“We have amplified our outreach to program participants to ensure they understand these rules and their status,” said Dr. Johnson. “If we determine parties are out of compliance, we will use the authority delegated to the Secretary—and in turn to Federal Student Aid—to do right by students, borrowers and taxpayers, including bringing them into compliance or, if necessary, revoking their eligibility to participate in the student aid programs.”
To support this work, FSA has added several new leaders across the organization in the areas of enforcement, outreach, communications, and risk management who bring a wealth of expertise to FSA and augment the experienced and committed staff already in place.
Dr. Michael Dean is joining FSA as the chief enterprise risk officer. He will lead the team that proactively identifies, assesses and monitors risks enterprise-wide, including fraud-, cybersecurity- and compliance-related risks. Dr. Dean’s team works with senior leaders across FSA to effectively manage risks in order to fulfill FSA’s mission.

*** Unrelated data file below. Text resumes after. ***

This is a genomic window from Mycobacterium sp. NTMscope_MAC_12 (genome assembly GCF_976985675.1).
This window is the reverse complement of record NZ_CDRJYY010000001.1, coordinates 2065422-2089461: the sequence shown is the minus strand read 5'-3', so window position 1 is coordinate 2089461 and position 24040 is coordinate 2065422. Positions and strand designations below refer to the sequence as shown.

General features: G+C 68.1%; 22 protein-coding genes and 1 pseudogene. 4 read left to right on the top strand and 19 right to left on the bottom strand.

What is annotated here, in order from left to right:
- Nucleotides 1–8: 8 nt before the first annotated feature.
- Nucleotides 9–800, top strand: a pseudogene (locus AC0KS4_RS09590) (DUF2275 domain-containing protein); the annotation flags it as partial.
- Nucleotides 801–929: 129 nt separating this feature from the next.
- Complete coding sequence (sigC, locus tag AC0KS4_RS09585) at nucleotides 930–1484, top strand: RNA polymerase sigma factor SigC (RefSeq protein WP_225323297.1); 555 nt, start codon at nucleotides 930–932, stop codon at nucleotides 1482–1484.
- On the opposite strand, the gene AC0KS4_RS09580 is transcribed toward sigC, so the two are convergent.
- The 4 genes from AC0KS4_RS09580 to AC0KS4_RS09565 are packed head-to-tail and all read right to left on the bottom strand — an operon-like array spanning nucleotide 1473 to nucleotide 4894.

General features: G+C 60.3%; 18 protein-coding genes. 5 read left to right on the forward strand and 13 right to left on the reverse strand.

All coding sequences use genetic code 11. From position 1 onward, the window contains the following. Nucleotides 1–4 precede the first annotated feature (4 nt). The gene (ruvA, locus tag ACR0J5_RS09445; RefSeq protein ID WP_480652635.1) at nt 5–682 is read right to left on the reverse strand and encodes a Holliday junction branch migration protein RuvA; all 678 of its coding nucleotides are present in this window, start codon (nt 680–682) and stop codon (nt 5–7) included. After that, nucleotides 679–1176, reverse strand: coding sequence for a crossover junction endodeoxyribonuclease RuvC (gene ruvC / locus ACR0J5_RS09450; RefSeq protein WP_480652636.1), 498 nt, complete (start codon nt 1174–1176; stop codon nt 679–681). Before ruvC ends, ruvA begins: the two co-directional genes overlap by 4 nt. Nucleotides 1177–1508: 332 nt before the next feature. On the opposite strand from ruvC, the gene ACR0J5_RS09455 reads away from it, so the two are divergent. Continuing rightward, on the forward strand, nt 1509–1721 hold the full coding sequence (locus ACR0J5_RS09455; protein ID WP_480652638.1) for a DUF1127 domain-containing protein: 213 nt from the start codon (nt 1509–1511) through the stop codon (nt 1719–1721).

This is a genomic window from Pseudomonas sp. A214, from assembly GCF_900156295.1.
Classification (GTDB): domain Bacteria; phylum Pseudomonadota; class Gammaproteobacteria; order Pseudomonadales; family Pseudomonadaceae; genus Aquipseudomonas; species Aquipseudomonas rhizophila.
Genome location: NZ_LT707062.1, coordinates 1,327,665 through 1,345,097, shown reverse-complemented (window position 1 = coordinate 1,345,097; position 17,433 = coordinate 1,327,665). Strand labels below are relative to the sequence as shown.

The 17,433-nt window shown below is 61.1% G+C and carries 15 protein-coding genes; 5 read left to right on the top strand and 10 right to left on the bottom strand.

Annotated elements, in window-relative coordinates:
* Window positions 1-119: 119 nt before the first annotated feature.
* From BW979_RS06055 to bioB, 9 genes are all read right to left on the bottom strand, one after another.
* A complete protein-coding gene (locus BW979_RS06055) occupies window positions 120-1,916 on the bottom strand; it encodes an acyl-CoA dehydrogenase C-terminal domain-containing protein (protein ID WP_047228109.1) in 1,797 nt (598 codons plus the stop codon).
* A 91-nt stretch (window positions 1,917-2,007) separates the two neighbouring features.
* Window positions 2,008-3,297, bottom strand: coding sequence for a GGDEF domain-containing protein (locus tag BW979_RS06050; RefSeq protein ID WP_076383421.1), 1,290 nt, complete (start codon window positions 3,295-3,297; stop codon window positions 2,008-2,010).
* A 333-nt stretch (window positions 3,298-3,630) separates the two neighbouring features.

The critical work of FSA’s compliance office will continue to be led by career veteran Chief Compliance Officer Robin Minor. Her team of nearly 400 oversight professionals monitors schools’ and other financial institutions’ compliance with Title IV laws and regulations. The compliance group conducts hundreds of institutional program reviews, resolves audits and performs other activities each year. The team will be working to communicate more frequently and proactively with schools and other institutions to enable these organizations to more quickly learn of the status of reviews and audit resolutions, as well as address any identified deficiencies more efficiently.
Dr. Charles Patterson is joining FSA as the senior advisor for executive-level compliance and enforcement outreach. He will focus on communications with leaders at colleges and universities, as well as on outreach to university systems; higher education organizations; and other federal, state and local stakeholders with a shared interest in protecting students, parents, and borrowers.